Bush Delays Private Accounts As Olive Branch To Democrats February 5, 2007Posted by notapundit in Politics, US News, White House.
WASHINGTON (Dow Jones)–President George W. Bush still thinks private accounts are needed to help shore up the Social Security system, but he postponed their implementation in his fiscal 2008 budget as a goodwill gesture to Democrats, White House budget director Rob Portman said Monday.
“We do include private accounts in the budget, but as an olive branch, I suppose you could say, they are delayed,” Portman said at a briefing on Bush’s budget request, adding that “as a practical matter, probably they would not be able to be implemented until 2012.”
The budget includes voluntary retirement accounts, which Democrats fiercely oppose, beginning in 2012, when workers would be able to divert as much as 4% of their Social Security taxable earnings, up to a $1,300 yearly limit. The accounts would cost $29.3 billion in 2012 and $637.4 billion over a decade.
In last year’s budget, Bush proposed rolling the accounts out two years earlier. The delay helps the administration reach its target of balancing the budget in five years, and shows Bush hasn’t given in to Congressional pressure to abandon the plan.
“The president continues to believe that this is part of the answer to Social Security, particularly for younger people,” said Portman, who heads the Office of Management and Budget.
Democrats, however, haven’t backed down in their opposition, saying private accounts would undermine the structure of Social Security and jeopardize future benefits. Senate Finance Committee Chairman Max Baucus, D-Mont., called the idea’s reprisal a “total waste of time.”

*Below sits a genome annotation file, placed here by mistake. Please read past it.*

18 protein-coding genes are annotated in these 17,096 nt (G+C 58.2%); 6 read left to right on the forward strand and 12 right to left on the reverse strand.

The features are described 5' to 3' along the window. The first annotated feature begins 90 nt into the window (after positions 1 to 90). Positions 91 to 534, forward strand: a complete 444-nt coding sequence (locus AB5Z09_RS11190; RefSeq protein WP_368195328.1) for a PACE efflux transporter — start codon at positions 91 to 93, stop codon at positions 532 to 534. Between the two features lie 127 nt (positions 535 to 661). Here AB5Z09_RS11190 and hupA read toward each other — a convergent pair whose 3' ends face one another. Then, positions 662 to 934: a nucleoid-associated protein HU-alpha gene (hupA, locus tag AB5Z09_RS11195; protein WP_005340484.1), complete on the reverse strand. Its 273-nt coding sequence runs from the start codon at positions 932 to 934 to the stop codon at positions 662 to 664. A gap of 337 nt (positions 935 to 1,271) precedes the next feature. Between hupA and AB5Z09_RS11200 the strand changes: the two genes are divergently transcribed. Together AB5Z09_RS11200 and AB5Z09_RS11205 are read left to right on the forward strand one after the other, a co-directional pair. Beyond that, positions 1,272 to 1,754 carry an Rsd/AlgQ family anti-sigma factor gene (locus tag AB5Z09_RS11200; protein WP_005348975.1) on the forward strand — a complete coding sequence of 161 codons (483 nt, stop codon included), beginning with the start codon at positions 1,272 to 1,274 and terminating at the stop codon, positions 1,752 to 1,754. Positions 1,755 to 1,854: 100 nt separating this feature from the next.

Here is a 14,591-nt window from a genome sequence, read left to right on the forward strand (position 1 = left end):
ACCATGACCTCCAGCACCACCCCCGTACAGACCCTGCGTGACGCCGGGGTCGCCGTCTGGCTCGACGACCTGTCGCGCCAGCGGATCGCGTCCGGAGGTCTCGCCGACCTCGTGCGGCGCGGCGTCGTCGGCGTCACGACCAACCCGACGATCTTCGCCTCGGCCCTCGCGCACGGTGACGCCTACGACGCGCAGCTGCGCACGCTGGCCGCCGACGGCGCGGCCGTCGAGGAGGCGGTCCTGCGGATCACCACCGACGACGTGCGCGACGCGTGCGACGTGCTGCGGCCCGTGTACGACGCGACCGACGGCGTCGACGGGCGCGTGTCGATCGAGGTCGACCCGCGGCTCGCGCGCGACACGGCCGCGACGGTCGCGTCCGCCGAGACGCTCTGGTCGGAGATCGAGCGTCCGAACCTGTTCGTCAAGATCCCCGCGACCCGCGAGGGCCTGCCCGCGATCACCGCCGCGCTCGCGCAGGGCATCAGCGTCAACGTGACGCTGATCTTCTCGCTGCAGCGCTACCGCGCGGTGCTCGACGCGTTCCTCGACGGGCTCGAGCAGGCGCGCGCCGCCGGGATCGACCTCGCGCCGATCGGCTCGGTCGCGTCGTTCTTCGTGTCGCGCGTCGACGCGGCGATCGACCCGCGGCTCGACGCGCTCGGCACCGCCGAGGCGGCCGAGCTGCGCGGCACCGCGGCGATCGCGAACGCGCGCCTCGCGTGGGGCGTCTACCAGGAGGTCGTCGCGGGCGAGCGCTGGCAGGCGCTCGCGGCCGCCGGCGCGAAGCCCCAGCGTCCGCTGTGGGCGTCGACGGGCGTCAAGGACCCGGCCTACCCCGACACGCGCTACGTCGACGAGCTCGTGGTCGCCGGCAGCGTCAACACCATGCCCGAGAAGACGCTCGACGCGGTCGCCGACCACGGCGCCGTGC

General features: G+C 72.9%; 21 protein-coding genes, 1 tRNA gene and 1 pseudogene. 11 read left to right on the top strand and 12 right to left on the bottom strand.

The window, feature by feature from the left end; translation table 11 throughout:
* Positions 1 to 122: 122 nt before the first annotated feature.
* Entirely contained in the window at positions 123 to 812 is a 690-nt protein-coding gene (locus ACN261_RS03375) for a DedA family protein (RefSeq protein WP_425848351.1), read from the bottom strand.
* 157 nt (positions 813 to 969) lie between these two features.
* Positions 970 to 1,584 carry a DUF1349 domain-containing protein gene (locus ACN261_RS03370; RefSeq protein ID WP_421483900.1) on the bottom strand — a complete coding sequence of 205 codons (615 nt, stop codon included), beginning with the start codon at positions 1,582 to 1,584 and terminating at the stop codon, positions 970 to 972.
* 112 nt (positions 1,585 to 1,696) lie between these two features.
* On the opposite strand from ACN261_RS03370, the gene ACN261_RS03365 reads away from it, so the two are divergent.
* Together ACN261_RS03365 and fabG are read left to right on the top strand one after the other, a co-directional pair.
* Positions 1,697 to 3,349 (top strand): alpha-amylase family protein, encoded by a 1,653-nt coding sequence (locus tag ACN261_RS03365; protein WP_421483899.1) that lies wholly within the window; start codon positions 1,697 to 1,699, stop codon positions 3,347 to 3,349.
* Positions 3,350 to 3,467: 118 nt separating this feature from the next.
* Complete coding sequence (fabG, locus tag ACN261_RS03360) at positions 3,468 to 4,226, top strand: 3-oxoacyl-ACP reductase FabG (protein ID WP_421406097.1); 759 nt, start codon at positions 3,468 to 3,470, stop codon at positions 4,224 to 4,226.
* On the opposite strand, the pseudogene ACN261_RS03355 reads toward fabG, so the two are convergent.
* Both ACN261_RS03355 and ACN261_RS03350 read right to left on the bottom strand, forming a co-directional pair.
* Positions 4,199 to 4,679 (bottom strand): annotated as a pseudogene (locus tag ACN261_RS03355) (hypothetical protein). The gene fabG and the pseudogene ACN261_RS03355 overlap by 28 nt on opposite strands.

“Even though the American people have rejected Social Security privatization, even though it couldn’t pass a Republican Congress – much less this Democratic one – the White House is at it again,” Baucus said. “I led the fight to defeat Social Security privatization in 2005, and I don’t intend to let this bad idea back on the table.”
A bipartisan Social Security fix looks to be a non-starter with the Democrats inflexible on private accounts and the White House resisting a hike in payroll taxes.
Nonetheless, Portman lauded Bush’s “great political courage” on entitlement reform and said the president wants Democrats to come to the negotiating table without conditions.
“He’s made clear that there will be no preconditions, that all sides should come together and we can talk about these issues, and that there would be no preconditions on our side, nor should there be on the other side,” Portman said. “And I think this is exactly the way we must proceed. It’s the only way to proceed.”
Bush’s budget blueprint for fiscal 2008 proposes $96 billion in savings on mandatory programs over five years, an amount the White House says is a first step in reforming entitlements, which threaten to crowd out all discretionary spending by 2040.
By Henry J. Pulizzi, Dow Jones Newswires